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can i convert string to ip address in c + + on multiple platforms Windows (various versions) and Unix systems?

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What excatly do you need ... you have to convert a string to astring formatted in this way xxx.xxx.xxx.xxx ? –  Kevin Mar 21 '11 at 13:16
    
It's unclear exactly what you want. What is this string? A host name or an IP address, or ...? –  Brian Neal Mar 21 '11 at 13:36

2 Answers 2

up vote 3 down vote accepted

You can use the inet_addr() function to convert an IP address represented as a string into the form that can be used with other socket functions.

Here's an example use (taken from here):

int rc;
int s;
struct sockaddr_in myname;

/* clear the structure to be sure that the sin_zero field is clear */
memset(&myname, 0, sizeof(myname));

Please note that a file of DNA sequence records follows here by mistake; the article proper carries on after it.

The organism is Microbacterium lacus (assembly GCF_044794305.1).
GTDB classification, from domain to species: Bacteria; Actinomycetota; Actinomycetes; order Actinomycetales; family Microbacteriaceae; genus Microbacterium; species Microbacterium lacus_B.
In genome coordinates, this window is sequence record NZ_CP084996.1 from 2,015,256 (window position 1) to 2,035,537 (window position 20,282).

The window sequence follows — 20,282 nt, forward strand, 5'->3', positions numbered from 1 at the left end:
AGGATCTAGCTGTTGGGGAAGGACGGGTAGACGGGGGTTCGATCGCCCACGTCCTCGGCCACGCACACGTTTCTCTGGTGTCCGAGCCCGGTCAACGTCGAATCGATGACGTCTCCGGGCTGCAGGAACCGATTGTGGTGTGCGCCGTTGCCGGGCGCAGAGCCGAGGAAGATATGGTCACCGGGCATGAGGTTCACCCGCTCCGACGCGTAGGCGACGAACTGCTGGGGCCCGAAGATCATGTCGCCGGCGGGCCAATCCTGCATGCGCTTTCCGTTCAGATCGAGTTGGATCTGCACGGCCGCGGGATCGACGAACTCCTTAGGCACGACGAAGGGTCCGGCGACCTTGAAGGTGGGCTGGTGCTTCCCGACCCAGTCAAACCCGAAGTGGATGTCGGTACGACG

myname.sin_family = AF_INET;
myname.sin_addr = inet_addr("129.5.24.1");
/* specific interface */
myname.sin_port = htons(1024);
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I have to write code that works for both Windows and UNIX systems. This can not know before. How to change this code? –  Safari Mar 21 '11 at 13:21
    
That code will work on both Windows and UNIX systems. –  trojanfoe Mar 21 '11 at 13:28
    
What must i is include in order to use this code on both Windows and Unix systems? –  Safari Mar 21 '11 at 13:33
    
@GgSalent: The includes differ for Windows and *NIX. On Windows its likely to be <winsock2.h> and on *NIX <sys/socket.h>. You can still provide a "portable" code using preprocessor conditions like: #ifdef __WIN32__. –  ereOn Mar 21 '11 at 13:45
1  
From memory, I think you need to include winsock2.h before windows.h. (Also I think winsock2.h and winsock.h are incompatible, so watch out for that too! - it's a real pain the first time you try this stuff.) –  please delete me Mar 21 '11 at 16:08

If you have a hostname or FQDN and you need a DNS query or internal host list query to translate it to an IP Address, then you need to use gethostbyname.

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